Many people in Hillsborough know John far better than I do. But what I learned about him is that he devotes a sizable part of his time to making sure people don’t forget the people and events that came before.
On Sept. 11, 2001, John was headed to Clarksville, Va., to help build a museum for the Occaneechi people, his ancestors. He was on the road in Halifax County crossing the Mecklenburg County line when the first plane struck one of the Trade Center towers in New York.
“Yeah, I remember where I was,” he said. “I cried. I prayed.”
I also learned that John spent eight years in the Marine Corp. I’ve seen him three times, and each time he’s worn his black Marine Veterans hat.
“I’m still in the Marine Corp,” he said with a smile. “Always in the Marine Corp.”
After returning to Hillsborough, John led a Boy Scout Troop and worked for 20 years with the Orange County Rescue squad. He led 21 Eagle Scouts. John said he was the first Eagle Scout of color in Hillsborough. He also said there weren’t many people of color on the rescue squad.
“I saw things I didn’t see in combat,” John said.
When he was a boy, he shined shoes at a store on Churton Street. John is good friends with Harold Russell, another Hillsborough native who shined shoes as a youth.
He spoke in angry whispers of comments allegedly made by the President about U.S. soldiers who were killed in combat.
"He is the Commander in Chief of the military," John said, sounding out each word like he was giving me a lesson in phonics. "This isn't political. It's not about Republican or Democrat. It's about respect."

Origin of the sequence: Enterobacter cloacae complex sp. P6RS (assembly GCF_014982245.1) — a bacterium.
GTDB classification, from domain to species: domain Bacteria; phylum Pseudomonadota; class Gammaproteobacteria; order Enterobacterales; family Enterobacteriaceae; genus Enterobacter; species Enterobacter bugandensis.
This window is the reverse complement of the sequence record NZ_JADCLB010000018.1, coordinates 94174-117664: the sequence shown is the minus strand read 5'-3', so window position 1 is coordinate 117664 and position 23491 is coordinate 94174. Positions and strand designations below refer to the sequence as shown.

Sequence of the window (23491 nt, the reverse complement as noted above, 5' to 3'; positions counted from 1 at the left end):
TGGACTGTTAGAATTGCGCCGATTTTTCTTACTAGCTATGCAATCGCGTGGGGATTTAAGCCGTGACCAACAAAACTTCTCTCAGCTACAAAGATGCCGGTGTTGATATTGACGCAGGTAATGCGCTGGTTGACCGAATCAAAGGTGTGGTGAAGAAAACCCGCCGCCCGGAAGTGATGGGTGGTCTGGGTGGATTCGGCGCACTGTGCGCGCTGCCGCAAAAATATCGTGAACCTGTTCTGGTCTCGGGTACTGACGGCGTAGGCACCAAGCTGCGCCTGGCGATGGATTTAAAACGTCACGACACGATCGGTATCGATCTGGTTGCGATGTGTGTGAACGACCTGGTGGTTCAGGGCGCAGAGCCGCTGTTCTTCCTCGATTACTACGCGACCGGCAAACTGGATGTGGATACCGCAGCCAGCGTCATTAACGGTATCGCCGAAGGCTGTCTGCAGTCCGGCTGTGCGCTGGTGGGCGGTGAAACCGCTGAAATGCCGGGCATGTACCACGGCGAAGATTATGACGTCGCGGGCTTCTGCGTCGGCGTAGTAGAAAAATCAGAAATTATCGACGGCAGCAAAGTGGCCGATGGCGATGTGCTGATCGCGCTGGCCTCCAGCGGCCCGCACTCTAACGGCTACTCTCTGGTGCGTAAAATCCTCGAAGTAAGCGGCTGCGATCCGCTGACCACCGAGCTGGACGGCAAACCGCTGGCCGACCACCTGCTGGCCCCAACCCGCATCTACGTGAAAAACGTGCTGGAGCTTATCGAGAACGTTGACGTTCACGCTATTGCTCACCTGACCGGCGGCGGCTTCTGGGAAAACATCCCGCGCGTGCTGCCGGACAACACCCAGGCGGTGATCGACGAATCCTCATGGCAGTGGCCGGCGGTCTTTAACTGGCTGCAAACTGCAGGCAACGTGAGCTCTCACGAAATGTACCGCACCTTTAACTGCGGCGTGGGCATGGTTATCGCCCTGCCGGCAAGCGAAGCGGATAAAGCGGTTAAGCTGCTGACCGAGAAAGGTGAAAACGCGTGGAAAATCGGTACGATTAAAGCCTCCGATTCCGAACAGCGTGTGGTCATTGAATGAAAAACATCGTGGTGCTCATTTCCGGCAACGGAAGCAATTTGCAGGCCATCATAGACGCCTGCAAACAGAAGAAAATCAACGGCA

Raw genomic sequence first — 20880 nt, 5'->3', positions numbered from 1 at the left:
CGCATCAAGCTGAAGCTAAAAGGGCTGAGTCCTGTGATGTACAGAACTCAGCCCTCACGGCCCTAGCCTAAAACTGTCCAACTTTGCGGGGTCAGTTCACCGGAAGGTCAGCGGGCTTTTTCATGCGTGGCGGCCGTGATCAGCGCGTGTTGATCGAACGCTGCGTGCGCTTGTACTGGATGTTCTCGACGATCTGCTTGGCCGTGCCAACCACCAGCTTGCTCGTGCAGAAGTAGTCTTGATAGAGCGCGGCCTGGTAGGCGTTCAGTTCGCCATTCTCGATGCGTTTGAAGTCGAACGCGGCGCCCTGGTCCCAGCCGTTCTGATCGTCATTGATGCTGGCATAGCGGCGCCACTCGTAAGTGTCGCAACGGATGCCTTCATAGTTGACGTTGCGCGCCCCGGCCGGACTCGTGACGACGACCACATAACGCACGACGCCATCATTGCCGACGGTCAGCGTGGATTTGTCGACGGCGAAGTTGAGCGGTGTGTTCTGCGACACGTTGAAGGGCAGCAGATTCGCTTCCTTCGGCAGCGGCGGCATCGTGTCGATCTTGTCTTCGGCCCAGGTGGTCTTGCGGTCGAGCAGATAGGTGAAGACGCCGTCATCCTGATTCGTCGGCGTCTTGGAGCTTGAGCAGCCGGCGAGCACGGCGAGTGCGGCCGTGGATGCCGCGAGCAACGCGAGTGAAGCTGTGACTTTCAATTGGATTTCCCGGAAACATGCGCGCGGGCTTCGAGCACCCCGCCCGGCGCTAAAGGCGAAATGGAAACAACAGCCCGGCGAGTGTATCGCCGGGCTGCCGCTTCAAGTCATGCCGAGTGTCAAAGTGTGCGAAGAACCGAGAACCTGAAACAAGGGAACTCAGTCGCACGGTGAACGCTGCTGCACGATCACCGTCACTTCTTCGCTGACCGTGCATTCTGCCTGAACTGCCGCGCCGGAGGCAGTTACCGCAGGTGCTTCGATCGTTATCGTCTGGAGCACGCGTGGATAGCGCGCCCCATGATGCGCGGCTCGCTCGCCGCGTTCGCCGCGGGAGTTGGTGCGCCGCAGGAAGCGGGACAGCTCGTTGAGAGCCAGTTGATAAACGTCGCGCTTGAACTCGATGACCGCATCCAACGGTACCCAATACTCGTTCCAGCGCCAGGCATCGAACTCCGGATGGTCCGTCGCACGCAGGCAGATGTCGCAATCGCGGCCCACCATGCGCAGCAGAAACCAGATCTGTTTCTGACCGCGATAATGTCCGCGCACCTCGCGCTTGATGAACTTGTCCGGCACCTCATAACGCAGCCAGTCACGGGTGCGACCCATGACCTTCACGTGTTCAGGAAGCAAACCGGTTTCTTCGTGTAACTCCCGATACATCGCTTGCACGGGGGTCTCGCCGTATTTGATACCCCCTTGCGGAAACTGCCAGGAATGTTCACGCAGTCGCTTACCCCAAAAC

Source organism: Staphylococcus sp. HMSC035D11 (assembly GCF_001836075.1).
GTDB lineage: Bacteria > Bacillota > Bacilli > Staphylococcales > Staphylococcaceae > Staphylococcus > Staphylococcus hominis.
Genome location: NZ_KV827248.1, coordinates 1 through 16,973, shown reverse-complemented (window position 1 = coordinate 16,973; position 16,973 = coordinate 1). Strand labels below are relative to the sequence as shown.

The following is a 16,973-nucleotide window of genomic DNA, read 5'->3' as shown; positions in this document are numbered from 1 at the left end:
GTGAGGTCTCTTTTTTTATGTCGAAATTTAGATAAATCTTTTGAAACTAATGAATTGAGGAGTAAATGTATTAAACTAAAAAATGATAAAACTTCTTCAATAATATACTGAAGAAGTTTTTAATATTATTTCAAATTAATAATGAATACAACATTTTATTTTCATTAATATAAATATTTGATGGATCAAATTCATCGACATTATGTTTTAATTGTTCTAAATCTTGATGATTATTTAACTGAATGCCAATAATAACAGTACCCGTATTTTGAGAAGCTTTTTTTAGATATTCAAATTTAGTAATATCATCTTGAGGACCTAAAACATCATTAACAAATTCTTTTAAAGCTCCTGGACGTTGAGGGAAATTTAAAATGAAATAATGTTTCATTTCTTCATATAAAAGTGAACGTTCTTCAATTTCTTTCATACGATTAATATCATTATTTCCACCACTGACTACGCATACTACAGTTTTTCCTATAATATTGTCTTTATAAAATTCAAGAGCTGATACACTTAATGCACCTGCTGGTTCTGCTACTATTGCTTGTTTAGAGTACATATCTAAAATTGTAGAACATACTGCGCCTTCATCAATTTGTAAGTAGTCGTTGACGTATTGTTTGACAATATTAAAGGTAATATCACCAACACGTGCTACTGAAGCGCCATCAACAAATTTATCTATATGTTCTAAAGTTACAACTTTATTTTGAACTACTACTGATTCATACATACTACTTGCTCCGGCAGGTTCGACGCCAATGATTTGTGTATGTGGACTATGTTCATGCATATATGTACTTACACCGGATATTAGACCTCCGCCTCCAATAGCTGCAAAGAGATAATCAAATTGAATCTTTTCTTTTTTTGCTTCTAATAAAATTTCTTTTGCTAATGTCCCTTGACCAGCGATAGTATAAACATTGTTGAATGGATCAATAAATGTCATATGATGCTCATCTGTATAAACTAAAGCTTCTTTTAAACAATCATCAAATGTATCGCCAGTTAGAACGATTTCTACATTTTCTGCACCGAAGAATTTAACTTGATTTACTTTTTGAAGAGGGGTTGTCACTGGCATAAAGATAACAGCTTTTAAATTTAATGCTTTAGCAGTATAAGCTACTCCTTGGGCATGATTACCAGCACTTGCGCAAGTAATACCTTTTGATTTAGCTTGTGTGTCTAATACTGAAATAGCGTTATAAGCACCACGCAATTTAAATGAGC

I got to hear a few stories about the history of the town and its Native American heritage. I got to hear John’s Scottish accent, which was pretty hilarious.
John also told me about his wife, who he clearly still loves and thinks about often. She passed away almost two years ago to the day.
And there it was. Another reason this day means so much to John.
“My wife was always right there with me,” he said. All of the background noise and cars passing by honking their support had gone silent. “Her name was Lynette Jeffries. She was one of the founders of the Alliance of Historic Hillsborough. She was all over town. People knew her. She passed away right after 9/11 in 2018.”
The couple had two children, a girl and a boy. Jeffries’ son was born on Sept. 11 more than 50 years ago. There it was again.
“This day is something to me,” he said. “When my wife crossed over in 2018, somebody came to me every night from 1 a.m. to 6 a.m. I was talking to God. He guides me. That’s why I’m here today. It rained yesterday. Didn’t rain today,” he said.
What John Blackfeather wants more than anything, what he spends so much of his time doing — and sometimes getting angry about — is for people to remember the past, especially the sacrifices made by people. He believes newspapers are key to keeping people from forgetting.
It’s a lesson I won’t soon forget.